Kopyto Mobilizing For Next Hearing Dates Starting July 18th And 20th

Marathon of Hearing Dates set

The Law Society Panel that will rule on Kopyto’s application to be grandparented as a paralegal is planning a marathon series of hearings this month.  It set four hearing days, Wednesday July 18th and Friday July 20, 2012 next week. And the following week, Tuesday July 24th and Wednesday July 25th.  Then, the Panel will take a breather for the summer and reconvene on Friday, September 7th and six additional days in that month for Kopyto to present his evidence.  Additional dates have been scheduled for October and November if needed.

This maddening pace was set by the Blight Panel after being telegraphed by the prosecution that Big Law’s phantoms, scurrying in the interior recesses of Osgoode Hall’s Victorian hallways, have lost their patience. The hammer blows from building the scaffolding for Harry’s gallows, once faint, are now ever louder resonating into the Museum Room at Osgoode Hall where the hearings are taking place.

Big Law not Blowing Kisses to Kopyto

For 38 years, Kopyto has been a thorn in the side of Big Law.  Harry’s record? The first gay rights case (John Damien) and winning the inclusion of gays under the protection of the Ontario Human Rights Code. The first case to rule that women can’t be fired from a job on grounds of gender.  Crooked cops secretly tape-recorded and found guilty of perjury for threatening Kopyto’s client. The right of blind litigants to transcripts in Braille.  Precedent-setting cases defending the rights of workers not to be fired for seeking union membership. Establishing sexual harassment and gender discrimination as a workplace hazard under the Health and Safety Act.  Outing a crooked Family Court Judge found guilty of judicial misconduct for illegally editing transcripts.  Winning the right to rely on human rights codes in private litigation. Establishing precedents to strengthen tenant protection legislation.  Winning the right to allow private prosecution against efforts by the government to block such prosecutions.  Abolishing a contempt law (scandalizing the court) in a powerful blow in favour of freedom of speech and the right to criticize the court system. Winning the largest human rights settlement—$250,000.00—in Canadian judicial history.  Arguing the first gay rights case in the Supreme Court of Canada. Representing victims of security service wrongdoing before Royal Commissions and exposing their dirty tricks.  Successfully getting the reinstatement of an Islamic Egyptian who was fired as a nuclear engineer after a fit of hysterical discrimination following September 11, 2001.  No wonder Big Law doesn’t love Harry.

Kopyto was also central to the founding of the Law Union representing hundreds of critical lawyers in Ontario.  He mobilized dozens of lawyers to freely volunteer their skills to prosecute RCMP officers who admitted criminal conduct directed against innocent dissidents under Operation Checkmate and Operation Oddball.  Winning the right of lawyers to publicize their services and fees, previously restricted under the Law Society Act.  Abolishing sections of the Law Society Act that restricted lawyers from speaking to the media about their cases while they were ongoing.  No wonder the Law Society is not blowing kisses in Harry’s direction.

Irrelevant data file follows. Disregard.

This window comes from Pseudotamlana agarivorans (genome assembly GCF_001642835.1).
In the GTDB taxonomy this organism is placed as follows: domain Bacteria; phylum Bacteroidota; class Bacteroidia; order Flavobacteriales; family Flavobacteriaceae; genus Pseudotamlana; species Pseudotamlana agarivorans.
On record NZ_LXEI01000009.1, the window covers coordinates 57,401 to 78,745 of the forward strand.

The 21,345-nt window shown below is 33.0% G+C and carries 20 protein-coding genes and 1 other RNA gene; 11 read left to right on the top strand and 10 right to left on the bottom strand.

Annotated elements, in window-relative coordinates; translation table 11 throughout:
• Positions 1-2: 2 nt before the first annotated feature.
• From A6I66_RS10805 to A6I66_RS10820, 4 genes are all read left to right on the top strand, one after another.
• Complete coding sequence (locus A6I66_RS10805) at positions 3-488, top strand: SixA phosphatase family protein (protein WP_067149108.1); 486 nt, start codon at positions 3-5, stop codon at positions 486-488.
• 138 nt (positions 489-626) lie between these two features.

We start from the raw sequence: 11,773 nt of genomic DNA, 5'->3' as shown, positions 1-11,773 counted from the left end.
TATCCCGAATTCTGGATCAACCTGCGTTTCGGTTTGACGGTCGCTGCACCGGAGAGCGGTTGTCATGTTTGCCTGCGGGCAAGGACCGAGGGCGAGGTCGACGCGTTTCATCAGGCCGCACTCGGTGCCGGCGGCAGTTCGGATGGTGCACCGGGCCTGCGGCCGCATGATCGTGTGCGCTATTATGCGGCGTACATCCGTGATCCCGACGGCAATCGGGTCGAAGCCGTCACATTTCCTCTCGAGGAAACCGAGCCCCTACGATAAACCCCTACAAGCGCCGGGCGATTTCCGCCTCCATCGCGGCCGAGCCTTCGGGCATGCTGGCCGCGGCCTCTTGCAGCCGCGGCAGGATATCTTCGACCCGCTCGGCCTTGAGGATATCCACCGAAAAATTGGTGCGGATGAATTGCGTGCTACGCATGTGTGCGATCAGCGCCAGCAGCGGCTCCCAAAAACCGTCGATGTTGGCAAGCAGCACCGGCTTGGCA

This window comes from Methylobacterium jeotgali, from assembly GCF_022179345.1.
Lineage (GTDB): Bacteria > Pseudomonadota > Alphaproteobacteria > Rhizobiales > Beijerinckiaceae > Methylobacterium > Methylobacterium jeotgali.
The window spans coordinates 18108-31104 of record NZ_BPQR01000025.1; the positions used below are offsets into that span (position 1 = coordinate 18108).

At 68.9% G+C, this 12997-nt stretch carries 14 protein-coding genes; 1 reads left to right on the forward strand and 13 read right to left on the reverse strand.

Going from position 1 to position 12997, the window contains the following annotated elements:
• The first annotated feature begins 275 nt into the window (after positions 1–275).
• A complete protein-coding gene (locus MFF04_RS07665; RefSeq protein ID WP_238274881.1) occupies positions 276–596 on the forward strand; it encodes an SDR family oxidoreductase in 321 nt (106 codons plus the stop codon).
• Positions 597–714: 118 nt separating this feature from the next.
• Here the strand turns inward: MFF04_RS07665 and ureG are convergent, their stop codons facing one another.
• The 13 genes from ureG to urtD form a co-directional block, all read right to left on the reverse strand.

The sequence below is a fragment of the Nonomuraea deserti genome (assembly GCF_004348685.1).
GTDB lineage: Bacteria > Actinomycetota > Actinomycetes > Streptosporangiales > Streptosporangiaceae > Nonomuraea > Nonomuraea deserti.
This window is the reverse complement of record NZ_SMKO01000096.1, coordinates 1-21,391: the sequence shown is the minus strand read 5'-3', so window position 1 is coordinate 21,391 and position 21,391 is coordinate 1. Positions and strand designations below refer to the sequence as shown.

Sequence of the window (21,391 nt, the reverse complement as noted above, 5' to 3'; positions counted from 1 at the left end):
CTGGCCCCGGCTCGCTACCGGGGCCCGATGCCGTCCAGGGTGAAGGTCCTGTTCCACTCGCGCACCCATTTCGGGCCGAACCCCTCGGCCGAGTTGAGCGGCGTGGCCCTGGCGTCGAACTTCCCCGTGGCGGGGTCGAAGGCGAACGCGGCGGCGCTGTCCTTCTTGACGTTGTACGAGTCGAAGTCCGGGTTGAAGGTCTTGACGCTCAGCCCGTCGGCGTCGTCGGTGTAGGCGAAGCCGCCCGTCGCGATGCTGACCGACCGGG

To those of us concerned with real justice, Kopyto’s good character has never been in question.  To Big Law which embraces the rich and powerful, his bad character has never been in question. He has always been seen as a threat.

Kopyto Darling of the Media

Initially, from the 1970s onward, Kopyto was in many ways a darling of the media attracting a great deal of attention simply by doing what a lawyer is supposed to do. The widespread media coverage that Harry and his struggles for justice received over decades acted as a lever against harassment by the legal elite.  Harry used public attention to focus support for his cases and attention to the way they were dealt with in the courts.

After his disbarment on false allegations that he over-billed Legal Aid (for fees which the Plan never asked him to return because it knew he actually earned them), Kopyto’s credibility was damaged among some people.  But he still continued to fight for the rights of minorities, women, trade unionists, tenants, the disabled and other constituencies that did not have the money or power to buy justice.  Eventually, he re-established his credibility to a large extent and was successful in giving a voice to the powerless in the corridors of law.

History is still in the making

This is Harry’s history. But history is still in the making. Kopyto, under fierce attack by Big Law that has taken over the paralegal profession in order to eliminate competition with lawyers, is now out to silence him for good.  For Kopyto, there will be no throwing in the towel. There will be no last hurrah. Ironically, he has used the Law Society’s efforts to drive him out of the paralegal profession to launch a campaign to support affordable access to justice.  This battle is being fought both in the courts and at his good character hearings.  The next stage in the drama will be played on July 18th, 20th, 24th and 25th. He is not about to go gently into the good night.

The hearings are to take place at 9:30 a.m. in the Museum Room at Osgoode Hall.  Be there to express your solidarity and support.  Be there to judge the judges. Be there to defend your rights.

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